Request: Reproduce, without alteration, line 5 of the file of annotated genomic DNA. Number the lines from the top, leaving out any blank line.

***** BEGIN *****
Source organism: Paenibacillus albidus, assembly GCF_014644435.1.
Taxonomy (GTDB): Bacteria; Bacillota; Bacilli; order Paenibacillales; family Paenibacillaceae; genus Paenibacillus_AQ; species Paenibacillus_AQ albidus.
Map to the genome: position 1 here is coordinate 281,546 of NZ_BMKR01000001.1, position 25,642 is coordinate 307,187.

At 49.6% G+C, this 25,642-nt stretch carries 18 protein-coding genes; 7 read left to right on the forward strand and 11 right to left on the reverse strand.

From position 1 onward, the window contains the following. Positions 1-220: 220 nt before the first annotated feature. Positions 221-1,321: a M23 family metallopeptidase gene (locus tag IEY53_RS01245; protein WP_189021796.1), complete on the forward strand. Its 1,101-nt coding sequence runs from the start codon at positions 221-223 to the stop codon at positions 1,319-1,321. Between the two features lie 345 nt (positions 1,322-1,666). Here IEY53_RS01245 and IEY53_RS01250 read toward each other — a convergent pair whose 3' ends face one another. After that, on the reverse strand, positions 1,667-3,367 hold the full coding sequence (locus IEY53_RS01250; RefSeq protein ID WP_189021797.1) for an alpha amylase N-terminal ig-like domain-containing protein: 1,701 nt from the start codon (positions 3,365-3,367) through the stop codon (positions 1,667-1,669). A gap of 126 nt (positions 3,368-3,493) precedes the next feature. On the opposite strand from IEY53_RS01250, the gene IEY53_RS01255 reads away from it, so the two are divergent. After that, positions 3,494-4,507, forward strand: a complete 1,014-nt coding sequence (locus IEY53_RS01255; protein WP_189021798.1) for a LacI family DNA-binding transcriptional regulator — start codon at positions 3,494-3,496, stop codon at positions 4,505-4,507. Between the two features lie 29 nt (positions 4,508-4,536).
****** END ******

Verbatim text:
From position 1 onward, the window contains the following. Positions 1-220: 220 nt before the first annotated feature. Positions 221-1,321: a M23 family metallopeptidase gene (locus tag IEY53_RS01245; protein WP_189021796.1), complete on the forward strand. Its 1,101-nt coding sequence runs from the start codon at positions 221-223 to the stop codon at positions 1,319-1,321. Between the two features lie 345 nt (positions 1,322-1,666). Here IEY53_RS01245 and IEY53_RS01250 read toward each other — a convergent pair whose 3' ends face one another. After that, on the reverse strand, positions 1,667-3,367 hold the full coding sequence (locus IEY53_RS01250; RefSeq protein ID WP_189021797.1) for an alpha amylase N-terminal ig-like domain-containing protein: 1,701 nt from the start codon (positions 3,365-3,367) through the stop codon (positions 1,667-1,669). A gap of 126 nt (positions 3,368-3,493) precedes the next feature. On the opposite strand from IEY53_RS01250, the gene IEY53_RS01255 reads away from it, so the two are divergent. After that, positions 3,494-4,507, forward strand: a complete 1,014-nt coding sequence (locus IEY53_RS01255; protein WP_189021798.1) for a LacI family DNA-binding transcriptional regulator — start codon at positions 3,494-3,496, stop codon at positions 4,505-4,507. Between the two features lie 29 nt (positions 4,508-4,536).